January 31, 2023
Ithaca, NY | 24°F


Staff and students work to create COVID-19 archive

Staff and students at Ithaca College are working together to create an archive documenting community members’ COVID-19 experiences

At the Ithaca College Library, a small but growing collection of personal letters, pictures and videos of life during the pandemic is being collected and archived by Bridget Bower, librarian and college archivist, who serves as the project’s administrator. Bower is assisted by communications librarian Cathy Michael and science librarian Abby Juda. The group also receives help from six student volunteers who interview people about their experiences during the pandemic. So far, the collection has 17 items and can be accessed through digitalCommons.

Several colleges have created archives dedicated to the pandemic — including Kalamazoo College and Reed College — that served as Bower’s inspiration. The Kalamazoo College and Reed College archives include materials like videos, writings, photos and audio recordings. Bower said she was interested in collecting records that depict the lived experience of a person during the pandemic. 

“I knew as soon as we shut down in March [2020] that this was a big deal for the college, and it was going to have a broad impact across students, staff and faculty — and it has,” Bower said.

As of April 28, there have been 4,153 positive cases of COVID-19 in Tompkins County since March 2020, with 31 deaths reported.

Most of the content in the archive comes from the college’s student media outlets, like The Ithacan and WICB. Journalism students have helped contribute interviews to the archive, but Michael encourages all members of the campus community to contribute material to the collection.

“Newspapers are often seen as the first draft of history and historians refer to them as sources, but this is a mixture of journalistic coverage plus some personal reflections,” Michael said.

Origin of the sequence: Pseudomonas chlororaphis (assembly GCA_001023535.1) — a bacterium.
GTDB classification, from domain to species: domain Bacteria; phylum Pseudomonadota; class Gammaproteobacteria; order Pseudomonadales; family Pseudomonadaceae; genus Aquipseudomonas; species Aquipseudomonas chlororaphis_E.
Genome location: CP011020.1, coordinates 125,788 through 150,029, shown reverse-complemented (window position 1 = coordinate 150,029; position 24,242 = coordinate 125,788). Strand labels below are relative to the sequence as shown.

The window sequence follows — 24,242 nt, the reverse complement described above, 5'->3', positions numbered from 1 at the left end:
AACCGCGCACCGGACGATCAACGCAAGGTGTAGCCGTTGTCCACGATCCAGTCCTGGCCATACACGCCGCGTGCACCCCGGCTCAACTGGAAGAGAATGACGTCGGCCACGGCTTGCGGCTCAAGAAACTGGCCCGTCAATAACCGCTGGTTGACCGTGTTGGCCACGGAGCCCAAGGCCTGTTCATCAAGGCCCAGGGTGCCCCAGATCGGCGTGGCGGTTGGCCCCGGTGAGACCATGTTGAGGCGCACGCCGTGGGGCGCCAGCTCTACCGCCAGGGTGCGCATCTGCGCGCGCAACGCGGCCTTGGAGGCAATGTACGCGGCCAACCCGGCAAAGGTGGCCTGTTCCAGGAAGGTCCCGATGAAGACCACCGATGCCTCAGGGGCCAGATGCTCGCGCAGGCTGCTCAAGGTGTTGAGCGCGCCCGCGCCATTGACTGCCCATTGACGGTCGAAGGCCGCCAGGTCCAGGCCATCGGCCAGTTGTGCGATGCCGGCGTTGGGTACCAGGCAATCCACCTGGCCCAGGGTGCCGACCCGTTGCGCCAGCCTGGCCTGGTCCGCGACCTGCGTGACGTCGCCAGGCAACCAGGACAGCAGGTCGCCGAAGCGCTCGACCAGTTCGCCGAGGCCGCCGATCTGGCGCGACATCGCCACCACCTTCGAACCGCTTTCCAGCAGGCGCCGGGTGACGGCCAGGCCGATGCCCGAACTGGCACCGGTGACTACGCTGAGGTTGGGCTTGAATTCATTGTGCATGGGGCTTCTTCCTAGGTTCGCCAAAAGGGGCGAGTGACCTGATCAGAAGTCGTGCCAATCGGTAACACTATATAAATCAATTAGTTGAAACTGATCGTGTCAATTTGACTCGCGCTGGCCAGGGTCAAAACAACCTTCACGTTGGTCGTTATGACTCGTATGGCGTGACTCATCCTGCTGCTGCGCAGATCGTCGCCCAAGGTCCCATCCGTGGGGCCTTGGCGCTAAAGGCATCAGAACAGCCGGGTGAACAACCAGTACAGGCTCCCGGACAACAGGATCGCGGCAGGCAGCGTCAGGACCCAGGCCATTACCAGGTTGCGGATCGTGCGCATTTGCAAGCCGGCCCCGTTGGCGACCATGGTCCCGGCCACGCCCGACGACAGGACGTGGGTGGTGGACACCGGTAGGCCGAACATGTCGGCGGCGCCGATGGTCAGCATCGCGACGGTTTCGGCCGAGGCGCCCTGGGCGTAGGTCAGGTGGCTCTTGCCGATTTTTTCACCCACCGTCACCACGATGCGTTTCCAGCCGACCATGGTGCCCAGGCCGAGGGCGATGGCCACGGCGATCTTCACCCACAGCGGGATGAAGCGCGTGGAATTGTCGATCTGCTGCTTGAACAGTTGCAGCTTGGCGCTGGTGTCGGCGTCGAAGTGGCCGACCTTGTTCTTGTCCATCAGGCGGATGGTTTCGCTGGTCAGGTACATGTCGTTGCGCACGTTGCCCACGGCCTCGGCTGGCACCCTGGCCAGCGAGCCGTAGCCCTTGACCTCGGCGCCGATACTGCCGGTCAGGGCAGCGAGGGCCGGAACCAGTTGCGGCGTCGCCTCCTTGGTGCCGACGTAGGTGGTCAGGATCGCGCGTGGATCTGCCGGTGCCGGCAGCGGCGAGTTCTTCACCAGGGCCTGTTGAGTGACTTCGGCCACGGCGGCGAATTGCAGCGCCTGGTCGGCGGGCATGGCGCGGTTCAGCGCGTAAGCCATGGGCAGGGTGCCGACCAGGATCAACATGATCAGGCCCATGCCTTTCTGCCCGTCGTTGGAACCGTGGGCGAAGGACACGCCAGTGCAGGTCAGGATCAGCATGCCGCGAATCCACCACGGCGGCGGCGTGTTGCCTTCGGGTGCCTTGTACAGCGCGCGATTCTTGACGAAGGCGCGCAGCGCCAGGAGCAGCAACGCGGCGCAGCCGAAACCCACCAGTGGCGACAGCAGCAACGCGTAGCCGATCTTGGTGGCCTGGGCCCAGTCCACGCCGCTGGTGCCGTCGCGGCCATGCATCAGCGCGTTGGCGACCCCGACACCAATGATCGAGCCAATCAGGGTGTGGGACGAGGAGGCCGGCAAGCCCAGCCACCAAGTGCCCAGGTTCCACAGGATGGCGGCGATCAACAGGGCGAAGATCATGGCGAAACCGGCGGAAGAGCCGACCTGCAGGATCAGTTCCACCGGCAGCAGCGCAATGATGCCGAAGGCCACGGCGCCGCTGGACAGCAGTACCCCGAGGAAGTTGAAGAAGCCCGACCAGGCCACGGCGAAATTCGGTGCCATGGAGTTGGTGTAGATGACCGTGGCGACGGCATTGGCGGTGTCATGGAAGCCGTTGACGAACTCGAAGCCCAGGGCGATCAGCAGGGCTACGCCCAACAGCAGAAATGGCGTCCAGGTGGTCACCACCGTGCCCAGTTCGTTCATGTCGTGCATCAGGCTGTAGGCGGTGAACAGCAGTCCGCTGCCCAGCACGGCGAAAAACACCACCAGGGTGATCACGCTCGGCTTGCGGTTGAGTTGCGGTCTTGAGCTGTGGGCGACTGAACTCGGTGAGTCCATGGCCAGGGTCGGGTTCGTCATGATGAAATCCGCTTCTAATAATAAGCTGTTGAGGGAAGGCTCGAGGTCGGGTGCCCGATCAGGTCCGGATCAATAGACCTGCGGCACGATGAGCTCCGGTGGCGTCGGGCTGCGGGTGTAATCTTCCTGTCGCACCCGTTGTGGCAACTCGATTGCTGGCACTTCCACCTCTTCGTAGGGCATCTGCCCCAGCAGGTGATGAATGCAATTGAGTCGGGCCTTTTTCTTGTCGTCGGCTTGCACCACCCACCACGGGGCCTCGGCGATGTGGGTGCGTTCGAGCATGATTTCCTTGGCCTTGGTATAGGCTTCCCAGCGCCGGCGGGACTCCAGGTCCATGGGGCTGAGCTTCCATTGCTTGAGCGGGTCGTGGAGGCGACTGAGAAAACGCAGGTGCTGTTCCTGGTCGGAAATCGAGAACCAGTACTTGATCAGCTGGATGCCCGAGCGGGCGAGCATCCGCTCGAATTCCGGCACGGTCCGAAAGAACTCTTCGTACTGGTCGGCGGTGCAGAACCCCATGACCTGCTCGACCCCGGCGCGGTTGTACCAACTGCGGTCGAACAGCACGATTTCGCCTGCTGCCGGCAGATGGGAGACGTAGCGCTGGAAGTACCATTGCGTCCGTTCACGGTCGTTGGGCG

Michael also said she hopes the archive can reflect the impact the pandemic has had on the college community. 

“I think this really caused a shift in society,” Michael said. “This will be an archive that will be a taste of the greater change in our world.”

Senior Antonio Ferme first became involved with the project after Michael reached out to him regarding a story he published to Ithaca Week, an online publication run through the Department of Journalism, about the Long Island History Project, a longform podcast that sheds light on Long Island history. Ferme attended the earliest meetings regarding the collection and helped to brainstorm ways to find content for the archive. Ferme now contributes by interviewing students about their experiences during the pandemic.

“After working on multiple projects related to local history, I realized the inherent importance of preserving stories for future generations,” Ferme said. “These stories can tell us more about our culture and where we might be headed in the future.”

Ferme also collaborated with junior Vedant Akhauri on a special edition of Ithaca Now for WICB called The Online Learning Curve. The story follows teachers and professors as they navigate hybrid learning during a pandemic. It is one of the pieces Ferme has contributed to the archive.

Ferme said he hopes the archive will be able to offer a tangible idea of what student life was like during the pandemic. Ferme also said he hopes the archive will serve as a valuable resource for future reference.

“We are living through history, and the ongoing pandemic will serve as a tantalizing conversation point for the rest of our lives,” Ferme said.